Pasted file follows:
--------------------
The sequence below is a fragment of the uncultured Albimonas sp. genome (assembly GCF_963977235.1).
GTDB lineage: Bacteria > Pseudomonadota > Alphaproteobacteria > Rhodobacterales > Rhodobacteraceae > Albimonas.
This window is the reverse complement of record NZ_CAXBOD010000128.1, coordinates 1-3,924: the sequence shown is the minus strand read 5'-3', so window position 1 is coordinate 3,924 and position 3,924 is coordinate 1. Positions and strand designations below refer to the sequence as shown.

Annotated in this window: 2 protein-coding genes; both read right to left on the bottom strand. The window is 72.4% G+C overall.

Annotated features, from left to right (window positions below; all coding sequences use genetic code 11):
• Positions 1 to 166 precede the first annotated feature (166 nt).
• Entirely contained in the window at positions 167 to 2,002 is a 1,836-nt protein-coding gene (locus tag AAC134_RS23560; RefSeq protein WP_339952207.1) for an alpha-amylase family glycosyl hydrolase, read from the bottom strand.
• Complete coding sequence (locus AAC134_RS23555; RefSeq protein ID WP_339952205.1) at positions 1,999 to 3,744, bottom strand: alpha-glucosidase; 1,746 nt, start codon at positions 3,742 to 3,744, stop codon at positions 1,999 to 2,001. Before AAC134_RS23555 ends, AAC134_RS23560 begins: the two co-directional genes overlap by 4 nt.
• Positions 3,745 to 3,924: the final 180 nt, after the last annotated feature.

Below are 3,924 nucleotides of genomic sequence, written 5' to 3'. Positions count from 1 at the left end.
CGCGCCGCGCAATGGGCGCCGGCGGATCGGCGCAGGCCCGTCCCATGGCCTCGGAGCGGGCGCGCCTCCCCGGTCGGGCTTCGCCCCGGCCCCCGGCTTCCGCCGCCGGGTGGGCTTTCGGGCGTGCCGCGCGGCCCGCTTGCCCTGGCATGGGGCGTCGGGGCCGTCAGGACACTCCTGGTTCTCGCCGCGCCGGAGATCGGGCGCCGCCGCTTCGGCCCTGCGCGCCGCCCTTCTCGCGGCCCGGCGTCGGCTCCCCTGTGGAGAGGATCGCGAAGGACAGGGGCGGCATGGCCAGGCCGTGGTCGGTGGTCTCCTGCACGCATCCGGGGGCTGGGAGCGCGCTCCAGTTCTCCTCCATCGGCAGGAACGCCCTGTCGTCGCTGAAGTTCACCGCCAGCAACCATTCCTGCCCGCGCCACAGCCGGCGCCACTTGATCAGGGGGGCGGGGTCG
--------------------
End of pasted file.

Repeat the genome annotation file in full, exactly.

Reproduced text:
The sequence below is a fragment of the uncultured Albimonas sp. genome (assembly GCF_963977235.1).
GTDB lineage: Bacteria > Pseudomonadota > Alphaproteobacteria > Rhodobacterales > Rhodobacteraceae > Albimonas.
This window is the reverse complement of record NZ_CAXBOD010000128.1, coordinates 1-3,924: the sequence shown is the minus strand read 5'-3', so window position 1 is coordinate 3,924 and position 3,924 is coordinate 1. Positions and strand designations below refer to the sequence as shown.

Annotated in this window: 2 protein-coding genes; both read right to left on the bottom strand. The window is 72.4% G+C overall.

Annotated features, from left to right (window positions below; all coding sequences use genetic code 11):
• Positions 1 to 166 precede the first annotated feature (166 nt).
• Entirely contained in the window at positions 167 to 2,002 is a 1,836-nt protein-coding gene (locus tag AAC134_RS23560; RefSeq protein WP_339952207.1) for an alpha-amylase family glycosyl hydrolase, read from the bottom strand.
• Complete coding sequence (locus AAC134_RS23555; RefSeq protein ID WP_339952205.1) at positions 1,999 to 3,744, bottom strand: alpha-glucosidase; 1,746 nt, start codon at positions 3,742 to 3,744, stop codon at positions 1,999 to 2,001. Before AAC134_RS23555 ends, AAC134_RS23560 begins: the two co-directional genes overlap by 4 nt.
• Positions 3,745 to 3,924: the final 180 nt, after the last annotated feature.

Below are 3,924 nucleotides of genomic sequence, written 5' to 3'. Positions count from 1 at the left end.
CGCGCCGCGCAATGGGCGCCGGCGGATCGGCGCAGGCCCGTCCCATGGCCTCGGAGCGGGCGCGCCTCCCCGGTCGGGCTTCGCCCCGGCCCCCGGCTTCCGCCGCCGGGTGGGCTTTCGGGCGTGCCGCGCGGCCCGCTTGCCCTGGCATGGGGCGTCGGGGCCGTCAGGACACTCCTGGTTCTCGCCGCGCCGGAGATCGGGCGCCGCCGCTTCGGCCCTGCGCGCCGCCCTTCTCGCGGCCCGGCGTCGGCTCCCCTGTGGAGAGGATCGCGAAGGACAGGGGCGGCATGGCCAGGCCGTGGTCGGTGGTCTCCTGCACGCATCCGGGGGCTGGGAGCGCGCTCCAGTTCTCCTCCATCGGCAGGAACGCCCTGTCGTCGCTGAAGTTCACCGCCAGCAACCATTCCTGCCCGCGCCACAGCCGGCGCCACTTGATCAGGGGGGCGGGGTCG